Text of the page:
Paul saw the logical conclusion that a false belief will lead us to. If what we believe, or even a single aspect of what we believe is false, we can easily find that everything we believe begins to crumble and fall apart, especially if that false belief is foundational.
John “contends for the faith that was once for all delivered to the saints” (Jude 1:3) by telling us that he and others are eyewitnesses to the ministry of Jesus Christ. They have seen, heard and touched Him who was from the beginning. Don’t let this pass you by without understanding the full significance of what the apostle is saying.
The person they are talking about was “from the beginning”. The beginning here is referring to the beginning. As in the Genesis 1:1 beginning. Before the worlds and the universe were created, before the stars, before the angels before anything and everything. Before it ALL. He is the Alpha and the Omega, the beginning and the last; He was, and is, and is to come. He is God. In John 1:1-3 we read:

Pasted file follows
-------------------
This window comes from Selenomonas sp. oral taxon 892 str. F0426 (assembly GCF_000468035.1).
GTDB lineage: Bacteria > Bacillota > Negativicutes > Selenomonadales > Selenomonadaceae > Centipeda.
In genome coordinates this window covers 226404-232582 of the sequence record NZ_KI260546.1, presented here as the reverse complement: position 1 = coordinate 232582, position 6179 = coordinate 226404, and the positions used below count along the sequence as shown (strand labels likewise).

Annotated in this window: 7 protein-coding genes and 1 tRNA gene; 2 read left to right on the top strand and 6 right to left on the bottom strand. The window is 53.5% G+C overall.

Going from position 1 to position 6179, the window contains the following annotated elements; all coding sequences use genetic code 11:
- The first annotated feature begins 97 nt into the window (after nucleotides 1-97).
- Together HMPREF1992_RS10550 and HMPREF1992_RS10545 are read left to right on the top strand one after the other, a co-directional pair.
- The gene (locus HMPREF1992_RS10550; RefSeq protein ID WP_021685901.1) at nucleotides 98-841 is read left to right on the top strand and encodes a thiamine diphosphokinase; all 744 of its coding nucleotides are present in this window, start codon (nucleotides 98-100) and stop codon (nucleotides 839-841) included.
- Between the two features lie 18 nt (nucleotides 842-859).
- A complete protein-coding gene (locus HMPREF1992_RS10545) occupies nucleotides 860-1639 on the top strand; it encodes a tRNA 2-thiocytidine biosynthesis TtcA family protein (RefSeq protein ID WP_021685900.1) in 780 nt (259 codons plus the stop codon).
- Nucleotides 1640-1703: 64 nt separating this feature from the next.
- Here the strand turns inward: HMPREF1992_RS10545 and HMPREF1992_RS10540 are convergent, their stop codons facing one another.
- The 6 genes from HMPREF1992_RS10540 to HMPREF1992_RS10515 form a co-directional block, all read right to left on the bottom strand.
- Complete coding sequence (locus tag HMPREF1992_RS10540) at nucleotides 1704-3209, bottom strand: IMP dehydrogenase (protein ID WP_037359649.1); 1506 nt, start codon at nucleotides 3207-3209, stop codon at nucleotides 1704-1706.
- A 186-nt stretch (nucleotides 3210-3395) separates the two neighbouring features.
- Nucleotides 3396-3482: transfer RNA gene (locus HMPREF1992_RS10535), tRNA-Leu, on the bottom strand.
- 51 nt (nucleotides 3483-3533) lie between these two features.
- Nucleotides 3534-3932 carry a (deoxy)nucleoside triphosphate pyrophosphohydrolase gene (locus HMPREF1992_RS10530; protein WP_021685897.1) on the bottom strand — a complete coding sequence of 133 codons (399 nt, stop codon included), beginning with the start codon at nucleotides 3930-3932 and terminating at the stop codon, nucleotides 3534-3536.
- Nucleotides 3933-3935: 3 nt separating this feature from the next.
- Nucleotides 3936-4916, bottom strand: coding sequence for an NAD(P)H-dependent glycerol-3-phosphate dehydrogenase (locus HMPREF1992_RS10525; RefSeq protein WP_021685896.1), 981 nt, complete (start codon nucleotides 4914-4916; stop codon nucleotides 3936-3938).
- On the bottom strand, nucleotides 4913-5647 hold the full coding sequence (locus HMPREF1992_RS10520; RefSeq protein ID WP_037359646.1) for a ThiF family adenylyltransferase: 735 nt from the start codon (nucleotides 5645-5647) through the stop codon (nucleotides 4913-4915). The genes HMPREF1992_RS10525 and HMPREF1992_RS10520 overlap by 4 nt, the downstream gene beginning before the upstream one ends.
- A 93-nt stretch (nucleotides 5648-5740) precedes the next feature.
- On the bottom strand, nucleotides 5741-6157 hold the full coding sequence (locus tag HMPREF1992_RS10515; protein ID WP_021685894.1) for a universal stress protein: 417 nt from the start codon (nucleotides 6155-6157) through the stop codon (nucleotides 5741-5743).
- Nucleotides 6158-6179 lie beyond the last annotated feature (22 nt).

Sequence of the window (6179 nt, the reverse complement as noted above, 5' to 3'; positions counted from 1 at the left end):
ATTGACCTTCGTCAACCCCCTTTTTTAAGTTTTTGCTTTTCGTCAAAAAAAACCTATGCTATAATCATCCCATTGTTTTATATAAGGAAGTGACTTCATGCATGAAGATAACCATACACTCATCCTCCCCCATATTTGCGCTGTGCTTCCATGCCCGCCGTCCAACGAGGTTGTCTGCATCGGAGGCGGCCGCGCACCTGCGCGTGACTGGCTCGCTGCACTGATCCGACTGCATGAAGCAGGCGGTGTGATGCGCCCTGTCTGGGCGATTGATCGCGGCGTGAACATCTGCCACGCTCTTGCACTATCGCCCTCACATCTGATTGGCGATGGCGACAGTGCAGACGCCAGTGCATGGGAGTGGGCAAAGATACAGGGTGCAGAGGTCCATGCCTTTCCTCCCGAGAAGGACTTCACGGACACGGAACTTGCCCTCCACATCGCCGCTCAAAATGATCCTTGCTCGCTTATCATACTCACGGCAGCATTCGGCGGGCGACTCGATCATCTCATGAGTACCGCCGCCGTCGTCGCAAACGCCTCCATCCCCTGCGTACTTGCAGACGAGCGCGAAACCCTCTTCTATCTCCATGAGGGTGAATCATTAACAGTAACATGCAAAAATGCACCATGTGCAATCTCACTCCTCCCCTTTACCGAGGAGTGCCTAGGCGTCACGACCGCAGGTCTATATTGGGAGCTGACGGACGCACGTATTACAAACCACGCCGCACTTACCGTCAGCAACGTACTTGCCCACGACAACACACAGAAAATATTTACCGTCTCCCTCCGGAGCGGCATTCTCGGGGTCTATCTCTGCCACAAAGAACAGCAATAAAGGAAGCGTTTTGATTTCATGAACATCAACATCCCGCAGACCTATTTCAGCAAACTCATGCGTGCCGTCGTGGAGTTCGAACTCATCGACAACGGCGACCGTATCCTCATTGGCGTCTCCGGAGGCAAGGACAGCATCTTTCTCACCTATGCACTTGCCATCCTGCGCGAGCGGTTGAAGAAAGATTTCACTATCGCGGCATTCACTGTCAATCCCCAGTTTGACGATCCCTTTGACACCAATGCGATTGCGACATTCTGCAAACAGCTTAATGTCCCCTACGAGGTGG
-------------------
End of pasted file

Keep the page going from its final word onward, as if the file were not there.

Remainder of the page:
In the beginning was the Word, and the Word was with God, and the Word was God. He was in the beginning with God. All things came into being through Him, and apart from Him nothing came into being that has come into being.
He was in the world, and the world was made through Him, and the world did not know
Him. (v. 10)
In one single, simple phrase John tells us exactly who he is talking about here. Jesus!
Touch, seen, heard
But John doesn’t stop with that declaration. He asserts that he and others were eyewitnesses to the Word. They saw him, they touched him, they heard him. He isn’t speaking platitudes and religious jargon but he is testifying to an historical fact. This is extremely important. Jesus really did come in the flesh and dwelt among us. We haven’t seen Jesus the way John did, but our faith isn’t empty either. We have something to hang our faith on.